CES 2019: Buzz remains as autonomous cars take back seat

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LAS VEGAS | The CES 2019 gadget show is live wired in Las Vegas. Here are the latest findings and observations from Associated Press reporters on the ground as technology’s most influential trade event gets underway.

ENOUGH ABOUT SELF-DRIVING CARS

Plenty of people at CES would rather hear about more improved video games. Nvidia CEO Jensen Huang got a big round of applause when he told a crowd that he’d spend more time talking gaming than autonomous driving.

The Santa Clara, California-based chipmaker’s computer graphics technology is used in both industries. But it was his unveiling of a new gaming-oriented graphics processor that sparked the biggest cheers Sunday night. Huang also detailed how his company’s advances in AI and a graphics technology called “ray tracing” are helping to generate ever-more-realistic scenery in popular games.

A CENTURY-OLD CES FIRST-TIMER

Most wouldn’t expect to find the maker of Pampers and Bounty paper towels at the world’s largest technology conference.

But here’s consumer goods company Procter & Gamble at CES 2019, showing off heated razors and a toothbrush that uses artificial intelligence. (Sorry if you were expecting self-changing diapers.)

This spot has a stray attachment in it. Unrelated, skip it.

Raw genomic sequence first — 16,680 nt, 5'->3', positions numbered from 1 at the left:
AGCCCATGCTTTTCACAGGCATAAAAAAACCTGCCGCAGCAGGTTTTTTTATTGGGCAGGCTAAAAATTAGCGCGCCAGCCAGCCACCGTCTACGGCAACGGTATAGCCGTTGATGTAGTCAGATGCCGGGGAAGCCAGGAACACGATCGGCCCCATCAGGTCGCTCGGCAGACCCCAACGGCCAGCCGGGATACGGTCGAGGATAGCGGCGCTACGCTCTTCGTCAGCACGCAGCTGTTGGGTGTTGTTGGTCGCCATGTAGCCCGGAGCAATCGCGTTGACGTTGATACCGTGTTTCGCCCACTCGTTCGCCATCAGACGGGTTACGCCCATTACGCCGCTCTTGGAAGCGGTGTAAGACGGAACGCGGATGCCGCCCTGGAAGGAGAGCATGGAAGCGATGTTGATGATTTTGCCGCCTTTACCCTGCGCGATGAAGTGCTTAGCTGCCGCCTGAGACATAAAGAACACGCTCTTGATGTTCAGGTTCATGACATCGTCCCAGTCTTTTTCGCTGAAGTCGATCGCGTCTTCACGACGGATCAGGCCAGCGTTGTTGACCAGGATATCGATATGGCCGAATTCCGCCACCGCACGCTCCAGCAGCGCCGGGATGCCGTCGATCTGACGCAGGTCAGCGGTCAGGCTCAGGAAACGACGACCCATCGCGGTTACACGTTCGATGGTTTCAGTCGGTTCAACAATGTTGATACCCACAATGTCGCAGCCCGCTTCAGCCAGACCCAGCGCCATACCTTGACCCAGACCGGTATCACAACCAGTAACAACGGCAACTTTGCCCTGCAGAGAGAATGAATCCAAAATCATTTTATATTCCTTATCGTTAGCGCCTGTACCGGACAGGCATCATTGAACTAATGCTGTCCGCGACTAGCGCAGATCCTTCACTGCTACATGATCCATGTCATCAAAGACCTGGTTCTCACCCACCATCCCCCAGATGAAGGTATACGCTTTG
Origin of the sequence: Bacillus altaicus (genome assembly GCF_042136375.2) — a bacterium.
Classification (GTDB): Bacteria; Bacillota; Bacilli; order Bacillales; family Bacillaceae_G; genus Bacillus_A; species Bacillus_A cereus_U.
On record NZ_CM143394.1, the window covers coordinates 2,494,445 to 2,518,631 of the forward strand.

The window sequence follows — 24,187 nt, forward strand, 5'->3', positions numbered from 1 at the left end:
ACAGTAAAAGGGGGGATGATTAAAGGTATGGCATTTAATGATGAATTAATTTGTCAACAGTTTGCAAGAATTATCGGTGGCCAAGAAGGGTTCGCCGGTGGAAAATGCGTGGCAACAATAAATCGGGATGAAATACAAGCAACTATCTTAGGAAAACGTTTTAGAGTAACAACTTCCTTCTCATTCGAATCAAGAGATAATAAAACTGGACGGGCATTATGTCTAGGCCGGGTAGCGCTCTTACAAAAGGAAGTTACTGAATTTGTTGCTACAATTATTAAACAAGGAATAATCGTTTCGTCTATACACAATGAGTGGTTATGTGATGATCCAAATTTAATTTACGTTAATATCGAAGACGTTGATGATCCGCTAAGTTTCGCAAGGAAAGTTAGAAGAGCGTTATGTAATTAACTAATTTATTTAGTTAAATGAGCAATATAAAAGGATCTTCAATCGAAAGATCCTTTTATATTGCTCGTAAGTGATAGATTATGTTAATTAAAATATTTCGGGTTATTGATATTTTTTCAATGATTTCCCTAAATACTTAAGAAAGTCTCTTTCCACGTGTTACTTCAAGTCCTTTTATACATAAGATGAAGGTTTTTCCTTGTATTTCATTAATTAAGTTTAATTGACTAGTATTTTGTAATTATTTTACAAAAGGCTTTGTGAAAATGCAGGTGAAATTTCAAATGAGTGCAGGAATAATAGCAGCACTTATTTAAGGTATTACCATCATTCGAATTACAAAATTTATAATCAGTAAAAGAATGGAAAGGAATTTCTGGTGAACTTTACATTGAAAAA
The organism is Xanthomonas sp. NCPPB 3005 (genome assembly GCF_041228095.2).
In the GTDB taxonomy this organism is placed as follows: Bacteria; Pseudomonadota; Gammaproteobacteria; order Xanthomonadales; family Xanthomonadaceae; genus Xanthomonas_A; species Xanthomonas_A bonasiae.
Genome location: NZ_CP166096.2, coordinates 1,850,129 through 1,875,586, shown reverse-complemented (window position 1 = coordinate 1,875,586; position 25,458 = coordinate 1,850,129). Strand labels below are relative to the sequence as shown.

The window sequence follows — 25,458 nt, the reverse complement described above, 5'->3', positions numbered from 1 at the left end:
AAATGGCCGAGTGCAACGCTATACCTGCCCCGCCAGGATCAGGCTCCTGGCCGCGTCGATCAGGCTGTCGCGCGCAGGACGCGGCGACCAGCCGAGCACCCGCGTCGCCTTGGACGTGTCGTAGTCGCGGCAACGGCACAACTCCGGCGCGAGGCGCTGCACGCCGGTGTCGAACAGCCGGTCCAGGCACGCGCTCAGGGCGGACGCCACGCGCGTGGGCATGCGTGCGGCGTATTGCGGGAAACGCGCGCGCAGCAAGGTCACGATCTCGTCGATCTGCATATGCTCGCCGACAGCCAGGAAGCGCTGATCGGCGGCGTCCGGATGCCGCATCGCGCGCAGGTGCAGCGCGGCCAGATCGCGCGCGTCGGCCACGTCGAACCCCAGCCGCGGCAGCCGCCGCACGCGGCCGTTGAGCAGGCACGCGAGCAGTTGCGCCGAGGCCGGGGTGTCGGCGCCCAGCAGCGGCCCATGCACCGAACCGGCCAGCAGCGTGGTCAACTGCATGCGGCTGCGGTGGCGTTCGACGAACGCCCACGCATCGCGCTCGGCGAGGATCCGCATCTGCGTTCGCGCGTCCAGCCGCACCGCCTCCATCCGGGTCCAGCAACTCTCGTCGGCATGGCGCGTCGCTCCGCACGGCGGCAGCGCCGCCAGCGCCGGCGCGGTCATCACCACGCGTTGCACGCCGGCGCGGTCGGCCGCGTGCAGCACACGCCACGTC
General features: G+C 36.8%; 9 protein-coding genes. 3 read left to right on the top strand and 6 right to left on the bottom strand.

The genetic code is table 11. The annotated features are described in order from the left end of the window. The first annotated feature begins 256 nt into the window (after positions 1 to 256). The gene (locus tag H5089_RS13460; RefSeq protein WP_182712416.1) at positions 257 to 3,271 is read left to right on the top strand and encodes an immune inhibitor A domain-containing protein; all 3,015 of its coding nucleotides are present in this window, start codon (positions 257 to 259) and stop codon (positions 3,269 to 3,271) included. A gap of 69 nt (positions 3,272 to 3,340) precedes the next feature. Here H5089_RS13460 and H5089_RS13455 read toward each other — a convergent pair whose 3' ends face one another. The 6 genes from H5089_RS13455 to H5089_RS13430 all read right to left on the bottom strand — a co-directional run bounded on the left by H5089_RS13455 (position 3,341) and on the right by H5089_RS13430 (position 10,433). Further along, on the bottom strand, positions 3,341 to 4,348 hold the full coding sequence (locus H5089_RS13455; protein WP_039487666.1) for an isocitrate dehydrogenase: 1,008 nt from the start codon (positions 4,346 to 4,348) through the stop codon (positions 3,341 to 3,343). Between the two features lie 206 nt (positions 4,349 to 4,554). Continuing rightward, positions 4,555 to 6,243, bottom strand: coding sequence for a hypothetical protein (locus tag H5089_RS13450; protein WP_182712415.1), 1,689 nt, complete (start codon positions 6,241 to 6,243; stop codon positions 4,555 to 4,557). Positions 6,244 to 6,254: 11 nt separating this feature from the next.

Procter & Gamble, which was founded more than 180 years ago, said it’s the first time it has been an exhibitor at CES. The company said it needs to infuse technology into everyday products to keep up with what customers want.

Among the goods on display: a waterproof Gillette razor that heats up to 122 degrees; an Oral-B toothbrush that tells you if you’re missing areas when brushing; and a wand-like device called Opte that scans the skin and releases serum that masks up age spots and other discoloration.

Although some of the products have been sold in test runs, pricing hasn’t been set yet. But expect to pay a lot more than the ordinary stuff currently on drugstore shelves.

DISAPPEARING TELEVISIONS

In this age of smartphone streaming, outsizecd television sets are no longer the centerpiece of many living rooms. South Korean electronics company LG is doing its part to make TVs disappear.

LG has unveiled a “rollable” TV — a 65-inch screen that can roll down and disappear into its base with the press of a button. The set can still play music when the screen’s rolled down completely, or display a clock when it’s just partially rolled down. LG says the TV will be available later this year. It didn’t say how much it will cost.

The technology giant also displayed “8K” sets, with four times the resolution as the high-definition sets of today and twice that of 4K sets such as the rollable one. It represents the next generation of television viewing, but many people won’t have access to for quite some time. So far, 8K has been limited to the occasional experimental broadcast, such as during the Olympics. Even 4K content is just catching on.

“As always with TVs, innovations come with display hardware first and adoption of things like content and delivery always follow later,” said Paul Gagnon, an analyst with IHS Markit.